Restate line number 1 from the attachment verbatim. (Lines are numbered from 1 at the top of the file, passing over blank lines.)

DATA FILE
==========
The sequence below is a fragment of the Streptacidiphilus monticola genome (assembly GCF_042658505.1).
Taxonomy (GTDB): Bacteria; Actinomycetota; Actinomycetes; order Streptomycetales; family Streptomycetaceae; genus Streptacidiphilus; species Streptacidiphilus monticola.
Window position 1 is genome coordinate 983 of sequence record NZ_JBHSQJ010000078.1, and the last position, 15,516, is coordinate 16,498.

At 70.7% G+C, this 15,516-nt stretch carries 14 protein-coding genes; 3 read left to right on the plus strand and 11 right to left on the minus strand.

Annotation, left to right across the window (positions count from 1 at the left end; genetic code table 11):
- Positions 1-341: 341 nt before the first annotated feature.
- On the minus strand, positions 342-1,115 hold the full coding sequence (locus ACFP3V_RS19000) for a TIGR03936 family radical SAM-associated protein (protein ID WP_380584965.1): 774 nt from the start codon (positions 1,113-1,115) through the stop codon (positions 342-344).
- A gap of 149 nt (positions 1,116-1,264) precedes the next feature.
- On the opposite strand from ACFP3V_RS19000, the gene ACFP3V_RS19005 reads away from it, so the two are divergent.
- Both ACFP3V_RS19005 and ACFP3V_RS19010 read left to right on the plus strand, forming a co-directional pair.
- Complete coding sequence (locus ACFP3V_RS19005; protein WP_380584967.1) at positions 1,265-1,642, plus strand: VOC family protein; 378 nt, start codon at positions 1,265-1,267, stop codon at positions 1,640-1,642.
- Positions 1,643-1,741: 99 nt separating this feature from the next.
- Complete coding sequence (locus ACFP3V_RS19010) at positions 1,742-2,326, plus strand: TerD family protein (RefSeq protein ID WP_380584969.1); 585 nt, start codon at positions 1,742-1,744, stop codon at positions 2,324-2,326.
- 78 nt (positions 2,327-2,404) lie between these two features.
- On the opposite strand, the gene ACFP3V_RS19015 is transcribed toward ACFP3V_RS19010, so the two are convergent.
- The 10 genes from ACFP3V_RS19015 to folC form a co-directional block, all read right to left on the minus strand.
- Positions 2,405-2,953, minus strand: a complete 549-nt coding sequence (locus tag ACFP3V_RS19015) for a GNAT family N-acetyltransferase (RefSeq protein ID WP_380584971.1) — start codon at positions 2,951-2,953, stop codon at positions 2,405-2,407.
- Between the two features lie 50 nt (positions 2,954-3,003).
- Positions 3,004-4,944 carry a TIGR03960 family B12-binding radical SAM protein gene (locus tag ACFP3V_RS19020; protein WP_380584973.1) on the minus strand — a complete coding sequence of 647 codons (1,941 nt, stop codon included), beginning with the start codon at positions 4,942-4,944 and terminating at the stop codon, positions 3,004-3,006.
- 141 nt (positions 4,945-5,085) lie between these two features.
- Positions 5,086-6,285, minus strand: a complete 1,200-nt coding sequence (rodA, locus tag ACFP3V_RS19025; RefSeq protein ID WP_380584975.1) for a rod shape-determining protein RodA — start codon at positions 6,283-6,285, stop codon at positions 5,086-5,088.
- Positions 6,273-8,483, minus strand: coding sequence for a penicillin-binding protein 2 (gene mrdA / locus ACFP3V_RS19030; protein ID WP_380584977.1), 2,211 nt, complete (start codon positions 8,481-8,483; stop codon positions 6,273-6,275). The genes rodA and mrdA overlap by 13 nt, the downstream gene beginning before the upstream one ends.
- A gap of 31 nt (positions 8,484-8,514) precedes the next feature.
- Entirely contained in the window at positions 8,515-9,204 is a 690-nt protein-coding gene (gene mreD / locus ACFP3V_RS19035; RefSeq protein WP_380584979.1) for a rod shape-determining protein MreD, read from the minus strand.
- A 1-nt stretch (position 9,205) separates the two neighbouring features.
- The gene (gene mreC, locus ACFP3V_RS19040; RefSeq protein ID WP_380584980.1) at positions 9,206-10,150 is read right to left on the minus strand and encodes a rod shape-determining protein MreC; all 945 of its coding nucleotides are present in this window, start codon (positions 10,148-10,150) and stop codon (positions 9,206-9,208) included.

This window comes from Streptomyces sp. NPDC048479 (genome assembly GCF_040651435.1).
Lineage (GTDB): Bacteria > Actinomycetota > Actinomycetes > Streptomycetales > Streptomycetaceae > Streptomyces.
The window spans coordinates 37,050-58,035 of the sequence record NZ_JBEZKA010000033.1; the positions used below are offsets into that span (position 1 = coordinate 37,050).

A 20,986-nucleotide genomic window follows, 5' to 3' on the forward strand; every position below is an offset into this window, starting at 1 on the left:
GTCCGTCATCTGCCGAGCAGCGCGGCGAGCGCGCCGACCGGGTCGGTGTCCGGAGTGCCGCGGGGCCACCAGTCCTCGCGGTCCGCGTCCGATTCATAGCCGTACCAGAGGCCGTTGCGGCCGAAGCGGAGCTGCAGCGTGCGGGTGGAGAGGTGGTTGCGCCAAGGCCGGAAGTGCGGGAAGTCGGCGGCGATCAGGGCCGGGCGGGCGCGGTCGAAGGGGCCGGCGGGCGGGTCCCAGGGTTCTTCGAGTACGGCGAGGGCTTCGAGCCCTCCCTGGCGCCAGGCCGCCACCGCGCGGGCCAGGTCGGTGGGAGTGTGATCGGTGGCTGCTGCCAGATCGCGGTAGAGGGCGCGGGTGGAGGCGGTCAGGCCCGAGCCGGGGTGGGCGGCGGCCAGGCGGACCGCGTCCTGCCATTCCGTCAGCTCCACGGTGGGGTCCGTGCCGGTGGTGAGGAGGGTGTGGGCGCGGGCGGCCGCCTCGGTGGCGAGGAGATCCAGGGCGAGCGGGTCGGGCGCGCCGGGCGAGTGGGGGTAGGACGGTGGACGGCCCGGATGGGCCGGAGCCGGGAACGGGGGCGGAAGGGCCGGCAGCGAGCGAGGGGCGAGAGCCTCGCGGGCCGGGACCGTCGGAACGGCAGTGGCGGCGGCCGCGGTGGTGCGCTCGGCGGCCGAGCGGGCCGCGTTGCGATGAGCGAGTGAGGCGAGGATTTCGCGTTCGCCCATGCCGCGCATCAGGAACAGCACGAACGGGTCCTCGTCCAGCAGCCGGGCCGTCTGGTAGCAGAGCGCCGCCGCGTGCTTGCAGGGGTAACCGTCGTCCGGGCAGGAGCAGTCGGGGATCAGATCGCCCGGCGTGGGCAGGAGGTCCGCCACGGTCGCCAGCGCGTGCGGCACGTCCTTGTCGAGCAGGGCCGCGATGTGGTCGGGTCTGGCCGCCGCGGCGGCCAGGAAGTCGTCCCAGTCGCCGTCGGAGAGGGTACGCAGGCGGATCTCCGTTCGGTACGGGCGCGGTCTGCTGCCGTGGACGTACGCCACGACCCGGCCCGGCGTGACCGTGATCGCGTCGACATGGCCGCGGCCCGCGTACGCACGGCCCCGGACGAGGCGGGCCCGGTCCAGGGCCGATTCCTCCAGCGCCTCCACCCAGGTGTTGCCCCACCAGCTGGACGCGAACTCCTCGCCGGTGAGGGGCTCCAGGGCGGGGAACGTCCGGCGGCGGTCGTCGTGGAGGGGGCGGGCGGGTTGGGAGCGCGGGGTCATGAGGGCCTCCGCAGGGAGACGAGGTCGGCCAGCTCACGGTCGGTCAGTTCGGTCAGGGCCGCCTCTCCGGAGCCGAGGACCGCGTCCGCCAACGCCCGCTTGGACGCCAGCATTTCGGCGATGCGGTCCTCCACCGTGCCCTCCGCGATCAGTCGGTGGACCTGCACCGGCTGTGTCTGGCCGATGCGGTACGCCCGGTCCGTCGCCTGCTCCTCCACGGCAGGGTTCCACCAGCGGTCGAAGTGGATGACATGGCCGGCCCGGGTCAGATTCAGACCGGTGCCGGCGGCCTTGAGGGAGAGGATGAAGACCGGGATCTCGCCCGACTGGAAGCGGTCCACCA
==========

The sequence below is a fragment of the Streptacidiphilus monticola genome (assembly GCF_042658505.1).